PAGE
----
They contacted their state representatives and senators in opposition to the bill because it was discriminatory, unnecessary and it would have cost jobs and tax revenues.
Indianapolis, Indiana (Vocus) March 18, 2010
The Indiana General Assembly adjourned last week before acting on a proposed statewide smoking ban that would have cost the state untold jobs and tax revenues, said the International Premium Cigar & Pipe Retailers Association.
This session’s rejected smoking ban was the fourth bid by Rep. Charlie Brown of Gary, Indiana to ban smoking in all public places except casinos and horse tracks.
"Our Indiana association members and their customers had a lot to do with effectively defeating this proposed legislation," said Chris McCalla, legislative director of the IPCPR. "They contacted their state representatives and senators in opposition to the bill because it was discriminatory, unnecessary and it would have cost jobs and tax revenues."
McCalla explained that legislated smoking bans are not only unnecessary, they attack the personal rights of smokers and non-smokers, alike. It is the right of every business owner to declare their businesses smoke-free or not, he added.
"It is not up to government to make that decision," declared McCalla, "and customers can decide for themselves if they want to patronize a place that does or does not allow smoking on the premises. I think people are getting fed up with government telling them what they can and cannot do," McCalla said.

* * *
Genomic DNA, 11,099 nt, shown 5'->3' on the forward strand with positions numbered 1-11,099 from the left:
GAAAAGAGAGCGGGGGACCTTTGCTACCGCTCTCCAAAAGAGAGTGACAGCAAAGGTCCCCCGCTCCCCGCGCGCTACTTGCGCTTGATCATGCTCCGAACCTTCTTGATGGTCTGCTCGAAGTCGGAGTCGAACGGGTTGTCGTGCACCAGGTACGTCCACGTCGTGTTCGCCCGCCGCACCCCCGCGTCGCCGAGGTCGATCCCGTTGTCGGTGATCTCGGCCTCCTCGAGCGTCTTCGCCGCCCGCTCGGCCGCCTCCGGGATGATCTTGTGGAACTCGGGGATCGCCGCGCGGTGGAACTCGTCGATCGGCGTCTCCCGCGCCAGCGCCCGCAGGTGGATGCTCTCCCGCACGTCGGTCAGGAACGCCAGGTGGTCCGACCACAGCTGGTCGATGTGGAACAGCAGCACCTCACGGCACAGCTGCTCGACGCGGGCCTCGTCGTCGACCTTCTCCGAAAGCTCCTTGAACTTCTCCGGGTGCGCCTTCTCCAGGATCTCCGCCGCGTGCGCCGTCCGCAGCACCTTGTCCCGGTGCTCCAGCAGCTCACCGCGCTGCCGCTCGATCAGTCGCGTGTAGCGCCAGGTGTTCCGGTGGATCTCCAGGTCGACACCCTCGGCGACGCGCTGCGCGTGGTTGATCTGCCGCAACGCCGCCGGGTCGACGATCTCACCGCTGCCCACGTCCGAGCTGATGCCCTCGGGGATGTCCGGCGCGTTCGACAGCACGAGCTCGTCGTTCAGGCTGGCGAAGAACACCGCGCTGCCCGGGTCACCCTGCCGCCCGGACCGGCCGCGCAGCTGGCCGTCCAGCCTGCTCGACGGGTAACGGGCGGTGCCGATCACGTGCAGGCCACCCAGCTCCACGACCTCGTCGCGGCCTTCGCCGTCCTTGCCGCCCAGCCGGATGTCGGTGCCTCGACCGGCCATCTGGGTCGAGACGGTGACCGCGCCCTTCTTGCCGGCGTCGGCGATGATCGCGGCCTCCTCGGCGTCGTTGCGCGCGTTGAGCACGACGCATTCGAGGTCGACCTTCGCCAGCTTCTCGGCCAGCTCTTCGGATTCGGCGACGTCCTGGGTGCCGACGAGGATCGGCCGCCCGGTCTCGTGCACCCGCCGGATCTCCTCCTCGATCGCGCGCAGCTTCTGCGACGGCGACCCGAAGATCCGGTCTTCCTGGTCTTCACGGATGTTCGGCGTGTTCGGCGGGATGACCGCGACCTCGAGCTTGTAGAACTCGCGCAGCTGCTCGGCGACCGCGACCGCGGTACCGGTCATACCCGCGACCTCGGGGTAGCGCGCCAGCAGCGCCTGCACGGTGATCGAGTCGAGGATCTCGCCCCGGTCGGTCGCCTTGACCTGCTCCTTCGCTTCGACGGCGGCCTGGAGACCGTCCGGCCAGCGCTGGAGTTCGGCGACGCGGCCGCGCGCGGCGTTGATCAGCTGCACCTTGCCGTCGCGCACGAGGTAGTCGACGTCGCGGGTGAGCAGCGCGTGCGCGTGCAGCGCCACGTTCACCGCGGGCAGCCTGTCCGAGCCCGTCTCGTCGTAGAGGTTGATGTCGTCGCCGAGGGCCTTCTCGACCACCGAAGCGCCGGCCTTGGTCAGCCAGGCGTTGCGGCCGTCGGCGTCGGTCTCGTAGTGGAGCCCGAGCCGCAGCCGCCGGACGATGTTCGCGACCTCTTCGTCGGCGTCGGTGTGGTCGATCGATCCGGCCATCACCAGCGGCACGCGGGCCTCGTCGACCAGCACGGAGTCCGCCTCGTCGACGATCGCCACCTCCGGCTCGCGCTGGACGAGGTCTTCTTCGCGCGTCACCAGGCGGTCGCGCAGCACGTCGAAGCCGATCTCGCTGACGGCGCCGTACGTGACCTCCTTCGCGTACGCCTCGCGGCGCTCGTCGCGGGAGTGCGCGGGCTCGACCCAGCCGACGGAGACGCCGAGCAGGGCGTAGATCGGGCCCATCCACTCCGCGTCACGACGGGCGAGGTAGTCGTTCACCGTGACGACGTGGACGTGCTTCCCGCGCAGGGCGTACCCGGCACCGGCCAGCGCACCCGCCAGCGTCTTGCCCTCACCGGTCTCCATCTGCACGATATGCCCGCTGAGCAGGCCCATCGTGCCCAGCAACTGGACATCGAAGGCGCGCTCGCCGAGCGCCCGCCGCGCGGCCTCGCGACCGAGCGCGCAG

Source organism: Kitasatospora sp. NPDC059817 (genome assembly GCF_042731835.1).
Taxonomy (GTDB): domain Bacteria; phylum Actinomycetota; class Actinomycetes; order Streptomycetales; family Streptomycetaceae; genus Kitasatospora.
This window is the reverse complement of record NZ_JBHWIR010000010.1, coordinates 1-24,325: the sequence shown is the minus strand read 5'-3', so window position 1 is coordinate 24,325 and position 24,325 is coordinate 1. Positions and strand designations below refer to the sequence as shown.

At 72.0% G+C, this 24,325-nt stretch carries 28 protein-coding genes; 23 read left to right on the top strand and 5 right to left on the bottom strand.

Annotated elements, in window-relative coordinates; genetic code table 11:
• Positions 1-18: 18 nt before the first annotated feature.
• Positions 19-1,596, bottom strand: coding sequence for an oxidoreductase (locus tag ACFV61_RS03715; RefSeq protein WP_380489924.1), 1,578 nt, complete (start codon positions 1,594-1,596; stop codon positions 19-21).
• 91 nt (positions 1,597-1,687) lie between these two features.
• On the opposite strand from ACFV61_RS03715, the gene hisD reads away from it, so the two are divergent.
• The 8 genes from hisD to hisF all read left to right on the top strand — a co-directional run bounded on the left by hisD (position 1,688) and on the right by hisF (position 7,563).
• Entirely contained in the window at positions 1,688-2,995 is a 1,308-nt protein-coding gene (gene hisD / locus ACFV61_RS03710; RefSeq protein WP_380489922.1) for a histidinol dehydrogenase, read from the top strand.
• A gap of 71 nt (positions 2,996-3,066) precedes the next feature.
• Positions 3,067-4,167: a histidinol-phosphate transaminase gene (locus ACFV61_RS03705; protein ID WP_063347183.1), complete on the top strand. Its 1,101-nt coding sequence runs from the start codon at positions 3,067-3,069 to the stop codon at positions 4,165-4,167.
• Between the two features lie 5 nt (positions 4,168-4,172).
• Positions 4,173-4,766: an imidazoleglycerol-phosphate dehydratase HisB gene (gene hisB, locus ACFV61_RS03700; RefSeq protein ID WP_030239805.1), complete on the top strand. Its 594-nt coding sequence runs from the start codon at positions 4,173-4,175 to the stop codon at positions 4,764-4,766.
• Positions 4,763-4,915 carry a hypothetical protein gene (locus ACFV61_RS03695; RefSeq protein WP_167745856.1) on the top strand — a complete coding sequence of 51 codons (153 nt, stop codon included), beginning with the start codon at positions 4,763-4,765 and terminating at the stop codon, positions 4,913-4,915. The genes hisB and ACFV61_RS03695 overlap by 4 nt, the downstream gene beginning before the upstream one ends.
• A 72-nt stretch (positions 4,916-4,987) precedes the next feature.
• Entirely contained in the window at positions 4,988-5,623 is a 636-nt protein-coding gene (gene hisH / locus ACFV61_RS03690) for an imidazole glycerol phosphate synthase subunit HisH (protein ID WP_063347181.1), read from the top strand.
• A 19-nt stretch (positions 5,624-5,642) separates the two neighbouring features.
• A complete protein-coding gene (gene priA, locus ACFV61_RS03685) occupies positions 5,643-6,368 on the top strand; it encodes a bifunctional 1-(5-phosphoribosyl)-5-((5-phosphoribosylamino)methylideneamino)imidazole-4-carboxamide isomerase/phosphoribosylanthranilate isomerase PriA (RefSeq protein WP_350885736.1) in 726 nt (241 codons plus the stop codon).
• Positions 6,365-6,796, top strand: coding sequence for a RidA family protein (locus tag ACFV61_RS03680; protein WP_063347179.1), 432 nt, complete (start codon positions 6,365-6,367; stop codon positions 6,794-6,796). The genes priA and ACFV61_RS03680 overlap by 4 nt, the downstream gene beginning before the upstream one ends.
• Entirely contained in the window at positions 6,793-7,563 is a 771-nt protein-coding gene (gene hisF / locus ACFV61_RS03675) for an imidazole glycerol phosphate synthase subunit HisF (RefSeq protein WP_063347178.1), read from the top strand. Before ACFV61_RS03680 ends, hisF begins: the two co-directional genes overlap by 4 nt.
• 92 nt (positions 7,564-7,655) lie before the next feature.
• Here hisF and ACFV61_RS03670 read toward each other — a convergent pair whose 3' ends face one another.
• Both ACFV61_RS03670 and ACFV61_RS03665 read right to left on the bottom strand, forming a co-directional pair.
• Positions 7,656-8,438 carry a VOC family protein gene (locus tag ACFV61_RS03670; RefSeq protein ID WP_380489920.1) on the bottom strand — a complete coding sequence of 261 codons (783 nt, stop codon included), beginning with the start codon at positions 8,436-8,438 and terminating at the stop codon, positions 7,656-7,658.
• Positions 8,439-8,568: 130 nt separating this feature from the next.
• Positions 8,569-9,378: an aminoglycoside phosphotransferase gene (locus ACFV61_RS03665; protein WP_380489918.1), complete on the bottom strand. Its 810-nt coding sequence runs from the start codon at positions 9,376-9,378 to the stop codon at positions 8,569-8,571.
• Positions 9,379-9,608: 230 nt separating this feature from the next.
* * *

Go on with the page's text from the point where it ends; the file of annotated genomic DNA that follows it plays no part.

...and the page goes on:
In response to Brown’s claims that smoking bans do not hurt revenue at bars and restaurants, McCalla cited the Federal Reserve Bank in St. Louis regarding the proven negative effects on businesses from legislated smoking bans.
"The Fed has found that, based on impartial data generated by the Bureau of Labor Statistics, significant employment declines result from forced smoking bans, especially in bars and restaurants due to lost revenues," he said.
McCalla also said a smoking ban that includes cigar stores, smoke shops and cigar bars would have a ruinous effect on those family-owned neighborhood businesses.
"The General Assembly did the right thing at the right time for the state of Indiana and for that we are grateful. If the issue is raised again in the future, however, we will be ready once again to defend our rights and the rights of all the state's citizens and help defeat any such bills," McCalla said.
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